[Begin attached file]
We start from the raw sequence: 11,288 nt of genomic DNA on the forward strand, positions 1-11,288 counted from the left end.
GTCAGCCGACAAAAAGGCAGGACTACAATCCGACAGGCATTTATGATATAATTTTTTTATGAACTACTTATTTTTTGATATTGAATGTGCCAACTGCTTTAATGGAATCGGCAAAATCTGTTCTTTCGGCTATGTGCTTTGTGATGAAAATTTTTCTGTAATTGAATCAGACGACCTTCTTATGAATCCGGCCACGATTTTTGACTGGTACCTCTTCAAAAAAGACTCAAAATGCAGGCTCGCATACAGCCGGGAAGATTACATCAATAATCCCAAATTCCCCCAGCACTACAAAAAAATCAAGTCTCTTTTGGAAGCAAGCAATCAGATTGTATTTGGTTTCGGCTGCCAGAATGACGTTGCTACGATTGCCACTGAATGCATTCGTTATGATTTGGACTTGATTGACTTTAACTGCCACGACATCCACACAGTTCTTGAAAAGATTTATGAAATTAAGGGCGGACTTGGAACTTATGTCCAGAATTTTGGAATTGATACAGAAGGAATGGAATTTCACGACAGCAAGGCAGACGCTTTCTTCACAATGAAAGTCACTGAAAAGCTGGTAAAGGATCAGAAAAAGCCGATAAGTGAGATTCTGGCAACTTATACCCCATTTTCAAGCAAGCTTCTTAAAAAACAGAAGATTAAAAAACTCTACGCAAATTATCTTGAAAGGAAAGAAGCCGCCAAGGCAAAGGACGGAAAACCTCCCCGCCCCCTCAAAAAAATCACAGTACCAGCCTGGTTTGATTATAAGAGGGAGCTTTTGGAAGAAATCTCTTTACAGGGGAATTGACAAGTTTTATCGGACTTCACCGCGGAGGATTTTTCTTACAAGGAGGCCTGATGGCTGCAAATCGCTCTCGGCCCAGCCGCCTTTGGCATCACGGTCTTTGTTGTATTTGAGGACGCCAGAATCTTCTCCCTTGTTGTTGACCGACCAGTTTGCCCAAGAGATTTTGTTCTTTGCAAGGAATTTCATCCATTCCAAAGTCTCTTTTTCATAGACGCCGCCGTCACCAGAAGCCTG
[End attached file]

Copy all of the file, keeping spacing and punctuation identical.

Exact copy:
We start from the raw sequence: 11,288 nt of genomic DNA on the forward strand, positions 1-11,288 counted from the left end.
GTCAGCCGACAAAAAGGCAGGACTACAATCCGACAGGCATTTATGATATAATTTTTTTATGAACTACTTATTTTTTGATATTGAATGTGCCAACTGCTTTAATGGAATCGGCAAAATCTGTTCTTTCGGCTATGTGCTTTGTGATGAAAATTTTTCTGTAATTGAATCAGACGACCTTCTTATGAATCCGGCCACGATTTTTGACTGGTACCTCTTCAAAAAAGACTCAAAATGCAGGCTCGCATACAGCCGGGAAGATTACATCAATAATCCCAAATTCCCCCAGCACTACAAAAAAATCAAGTCTCTTTTGGAAGCAAGCAATCAGATTGTATTTGGTTTCGGCTGCCAGAATGACGTTGCTACGATTGCCACTGAATGCATTCGTTATGATTTGGACTTGATTGACTTTAACTGCCACGACATCCACACAGTTCTTGAAAAGATTTATGAAATTAAGGGCGGACTTGGAACTTATGTCCAGAATTTTGGAATTGATACAGAAGGAATGGAATTTCACGACAGCAAGGCAGACGCTTTCTTCACAATGAAAGTCACTGAAAAGCTGGTAAAGGATCAGAAAAAGCCGATAAGTGAGATTCTGGCAACTTATACCCCATTTTCAAGCAAGCTTCTTAAAAAACAGAAGATTAAAAAACTCTACGCAAATTATCTTGAAAGGAAAGAAGCCGCCAAGGCAAAGGACGGAAAACCTCCCCGCCCCCTCAAAAAAATCACAGTACCAGCCTGGTTTGATTATAAGAGGGAGCTTTTGGAAGAAATCTCTTTACAGGGGAATTGACAAGTTTTATCGGACTTCACCGCGGAGGATTTTTCTTACAAGGAGGCCTGATGGCTGCAAATCGCTCTCGGCCCAGCCGCCTTTGGCATCACGGTCTTTGTTGTATTTGAGGACGCCAGAATCTTCTCCCTTGTTGTTGACCGACCAGTTTGCCCAAGAGATTTTGTTCTTTGCAAGGAATTTCATCCATTCCAAAGTCTCTTTTTCATAGACGCCGCCGTCACCAGAAGCCTG